Refugees Balkan Route
Copyrights: Francesco Malavolta

Syria’s civil war is the worst humanitarian crisis of our time. The five-year-old war has claimed 470,000 lives, directly or indirectly, according to the Syrian Center for Policy Research (SCPR). More  than 4.8 million have been forced to leave the country.  Over 428,000 Syrians fled to Germany in 2015.  One of them is Rami. He arrived in Bonn last fall. He wrote this blog post about his journey to Germany for Collettivo Antigone, an intercultural blog co-created by Maria Grazia Patania. 

This is Rami’s story.

Hi everyone!

I am Rami and I come from Syria. I met Maria at the public library in Bonn during the first Book Club meeting in April. On that occasion Larissa Bender introduced her book “Innenansichten aus Syrien”, a collection of stories, interviews and witness accounts about the Syrian war. Maria offered me some help to learn German and so we started to meet regularly. She also introduced me to this intercultural Collecttivo blog and suggested to write a post about my journey from Syria to Germany.

Syria used to be a very nice country before the war started, a peaceful and happy country. Suddenly, just out of the blue, we found ourselves in hell. We couldn’t believe that what was going on in Syria was real… At the beginning we thought it was just a matter of time before we could go back again to our normal life.

At that time I was working as an accountant for the Ministry of Finance in Syria while studying for a master’s degree in Banking & Finance. We have lived long in the hope that this war would end soon, but it kept going on and on.

Afterwards, I decided to flee my homeland with my older brother: we started from Lebanon and we had to take a boat from Lebanon to Turkey. In Tarablus harbour (Lebanon) there were more than 10.000 Syrians with many babies and it was so sad to look at those people who were just like me and had to leave their old life behind to start everything new in a country they have never seen before.

Photo: Francesco Malavolta
Photo: Francesco Malavolta

We waited 48 hours before the Lebanese police allowed us to get on board and while waiting I have met so many people there who shared plans and ideas. Most of the people wanted to reach Germany because Chancellor Angela Merkel announced that “Refugees from Syria are welcome to Germany”. Others wanted to go to England since they spoke English or to Sweden because other family members were already living there.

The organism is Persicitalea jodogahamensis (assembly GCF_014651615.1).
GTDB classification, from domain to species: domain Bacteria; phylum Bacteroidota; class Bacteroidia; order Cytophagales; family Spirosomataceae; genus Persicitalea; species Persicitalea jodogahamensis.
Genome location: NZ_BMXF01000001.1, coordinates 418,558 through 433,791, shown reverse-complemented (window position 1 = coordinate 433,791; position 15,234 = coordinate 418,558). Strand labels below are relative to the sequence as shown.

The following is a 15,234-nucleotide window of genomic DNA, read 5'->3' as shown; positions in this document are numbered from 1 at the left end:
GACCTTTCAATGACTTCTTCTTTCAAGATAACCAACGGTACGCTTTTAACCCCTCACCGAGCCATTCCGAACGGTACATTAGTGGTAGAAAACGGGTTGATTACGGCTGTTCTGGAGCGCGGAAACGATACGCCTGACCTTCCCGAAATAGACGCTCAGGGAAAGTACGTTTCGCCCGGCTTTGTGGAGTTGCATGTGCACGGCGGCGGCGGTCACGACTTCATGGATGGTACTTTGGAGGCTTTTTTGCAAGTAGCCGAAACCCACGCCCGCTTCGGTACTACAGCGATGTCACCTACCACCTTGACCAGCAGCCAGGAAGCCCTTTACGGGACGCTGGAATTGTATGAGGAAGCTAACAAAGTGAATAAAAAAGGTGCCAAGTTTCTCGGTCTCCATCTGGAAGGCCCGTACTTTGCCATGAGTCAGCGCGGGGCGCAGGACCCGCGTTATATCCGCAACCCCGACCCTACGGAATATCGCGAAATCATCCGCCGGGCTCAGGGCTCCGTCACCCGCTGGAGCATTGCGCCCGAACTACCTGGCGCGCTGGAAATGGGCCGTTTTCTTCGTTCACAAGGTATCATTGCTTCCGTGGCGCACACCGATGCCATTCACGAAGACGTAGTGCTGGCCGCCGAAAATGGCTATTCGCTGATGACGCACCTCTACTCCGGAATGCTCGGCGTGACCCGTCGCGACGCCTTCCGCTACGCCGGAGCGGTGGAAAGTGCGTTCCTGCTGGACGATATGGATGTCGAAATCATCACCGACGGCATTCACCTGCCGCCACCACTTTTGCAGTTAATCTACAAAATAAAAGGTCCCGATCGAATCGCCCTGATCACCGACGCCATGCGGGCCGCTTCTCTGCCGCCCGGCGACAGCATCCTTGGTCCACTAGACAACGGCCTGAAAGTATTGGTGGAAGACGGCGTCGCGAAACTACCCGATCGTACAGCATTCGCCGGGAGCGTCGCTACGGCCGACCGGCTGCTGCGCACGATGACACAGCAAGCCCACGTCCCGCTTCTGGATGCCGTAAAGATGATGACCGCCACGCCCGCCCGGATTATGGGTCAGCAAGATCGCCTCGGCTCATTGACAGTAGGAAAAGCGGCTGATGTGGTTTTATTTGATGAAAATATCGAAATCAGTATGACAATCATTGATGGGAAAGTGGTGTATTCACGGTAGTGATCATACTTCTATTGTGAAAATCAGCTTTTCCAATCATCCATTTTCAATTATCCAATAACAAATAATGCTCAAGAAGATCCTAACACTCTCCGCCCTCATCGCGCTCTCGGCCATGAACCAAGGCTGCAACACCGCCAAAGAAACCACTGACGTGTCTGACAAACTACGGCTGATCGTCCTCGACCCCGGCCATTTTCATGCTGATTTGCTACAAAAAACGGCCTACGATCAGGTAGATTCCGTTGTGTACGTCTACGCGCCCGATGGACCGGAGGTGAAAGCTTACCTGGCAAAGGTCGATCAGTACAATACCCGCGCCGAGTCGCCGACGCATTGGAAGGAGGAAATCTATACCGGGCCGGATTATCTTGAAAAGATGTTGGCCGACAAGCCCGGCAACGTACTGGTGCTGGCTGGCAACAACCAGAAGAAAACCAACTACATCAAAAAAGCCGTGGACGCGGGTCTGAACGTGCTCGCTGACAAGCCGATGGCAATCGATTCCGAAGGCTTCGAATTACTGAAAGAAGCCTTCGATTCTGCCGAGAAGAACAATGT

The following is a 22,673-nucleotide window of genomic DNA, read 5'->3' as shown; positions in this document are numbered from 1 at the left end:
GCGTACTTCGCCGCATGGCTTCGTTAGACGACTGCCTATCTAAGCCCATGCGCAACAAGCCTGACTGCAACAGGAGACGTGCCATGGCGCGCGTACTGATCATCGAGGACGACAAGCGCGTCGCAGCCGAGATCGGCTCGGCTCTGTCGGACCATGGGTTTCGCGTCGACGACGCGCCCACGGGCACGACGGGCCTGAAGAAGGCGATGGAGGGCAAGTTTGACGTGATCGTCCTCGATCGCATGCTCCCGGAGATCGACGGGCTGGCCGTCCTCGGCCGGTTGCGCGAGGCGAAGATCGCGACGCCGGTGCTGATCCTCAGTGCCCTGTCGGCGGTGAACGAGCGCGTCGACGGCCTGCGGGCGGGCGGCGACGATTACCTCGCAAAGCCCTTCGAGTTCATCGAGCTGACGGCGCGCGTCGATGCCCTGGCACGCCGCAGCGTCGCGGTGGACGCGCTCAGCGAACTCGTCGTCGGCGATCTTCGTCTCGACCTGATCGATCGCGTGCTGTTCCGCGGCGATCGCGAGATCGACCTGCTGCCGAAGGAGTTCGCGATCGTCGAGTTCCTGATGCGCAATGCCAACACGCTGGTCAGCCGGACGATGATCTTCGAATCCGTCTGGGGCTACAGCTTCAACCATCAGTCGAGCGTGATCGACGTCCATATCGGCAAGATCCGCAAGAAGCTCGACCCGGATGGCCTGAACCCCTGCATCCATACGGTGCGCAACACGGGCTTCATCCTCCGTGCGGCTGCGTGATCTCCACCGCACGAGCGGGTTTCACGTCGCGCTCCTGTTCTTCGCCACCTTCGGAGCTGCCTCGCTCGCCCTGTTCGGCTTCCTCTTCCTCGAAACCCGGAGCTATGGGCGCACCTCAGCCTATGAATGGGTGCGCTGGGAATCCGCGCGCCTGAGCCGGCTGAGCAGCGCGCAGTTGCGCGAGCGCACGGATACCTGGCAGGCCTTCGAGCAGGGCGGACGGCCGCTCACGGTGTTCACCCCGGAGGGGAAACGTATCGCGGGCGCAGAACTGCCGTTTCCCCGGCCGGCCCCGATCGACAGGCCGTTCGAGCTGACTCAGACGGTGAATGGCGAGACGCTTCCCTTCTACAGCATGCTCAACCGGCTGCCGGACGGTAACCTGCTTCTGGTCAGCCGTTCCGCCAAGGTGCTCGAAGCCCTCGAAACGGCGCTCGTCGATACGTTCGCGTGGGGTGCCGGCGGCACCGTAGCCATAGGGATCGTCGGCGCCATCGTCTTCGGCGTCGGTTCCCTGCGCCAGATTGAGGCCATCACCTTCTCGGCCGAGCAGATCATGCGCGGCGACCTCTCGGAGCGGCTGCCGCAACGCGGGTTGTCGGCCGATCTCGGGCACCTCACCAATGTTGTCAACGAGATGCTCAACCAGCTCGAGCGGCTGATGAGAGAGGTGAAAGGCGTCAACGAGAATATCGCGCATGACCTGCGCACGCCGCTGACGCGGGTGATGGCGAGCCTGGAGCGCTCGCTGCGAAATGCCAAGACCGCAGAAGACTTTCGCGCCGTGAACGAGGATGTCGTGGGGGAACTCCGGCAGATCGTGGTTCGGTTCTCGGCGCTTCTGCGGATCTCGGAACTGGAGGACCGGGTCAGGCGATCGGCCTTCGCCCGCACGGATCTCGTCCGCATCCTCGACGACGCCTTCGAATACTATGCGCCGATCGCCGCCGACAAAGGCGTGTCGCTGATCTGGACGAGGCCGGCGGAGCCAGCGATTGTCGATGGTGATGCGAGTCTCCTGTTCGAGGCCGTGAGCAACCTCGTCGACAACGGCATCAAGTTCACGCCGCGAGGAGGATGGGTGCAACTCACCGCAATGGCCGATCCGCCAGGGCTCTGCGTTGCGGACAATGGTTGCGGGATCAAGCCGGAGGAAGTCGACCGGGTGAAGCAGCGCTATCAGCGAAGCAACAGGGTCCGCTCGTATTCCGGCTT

The ship started to move at 10 a.m. It was my first time on a ship. We arrived in Turkey at 4 p.m. The village was very small and from there we took a bus to Azmer, the journey has lasted 15 hours and then from Azmer we headed to a small nice city called Cesma. It was hard to communicate with people in Turkey since most of them don’t speak English and none of us knew Turkish. We booked a room in a hotel and finally after 4 exhausting days I could take a shower and sleep decently. After 3 days in Cesma we met a smuggler and headed to Greece. We started our journey at 5 p.m. and after 12 hours -at 5 a.m.- we arrived on a very beautiful island in Greece. Few hours later we took a ferry to Athens where we arrived at 1 p.m. and we decided to continue our journey with 2 guys from Syria.

We’ve spent 2 days in Athens and got ready for the second part of our journey: we had to buy jackets, clothes and food since we were forced by smugglers to leave all our belongings in Turkey. We took a bus to the Macedonian borders and we crossed them smoothly before taking a train to Serbia. There we had to walk more than 3 hours in the sun at midday so some people fainted while others got a sun stroke. Luckily enough our group was alright.

A bus drove us to Budapest where we realized that the Hungarian borders were closed so we had to stay there for a few days till Croatia opened its borders to refugees. As soon as we got there, we met people from numerous countries: Iran, Iraq, Afghanistan, Pakistan, India, Bangladesh and of course Syria. In the early morning we took a train to Zagreb where we could rest for a while before leaving again to Austria. At that point I realised that the hardest part of our journey was over and it was just a matter of time till we reached our final destination: Germany.

As we arrived in Germany, we found so many people smiling and waving to us. The first sentence I have heard in Germany was: “Welcome to Germany. You are finally safe here“.



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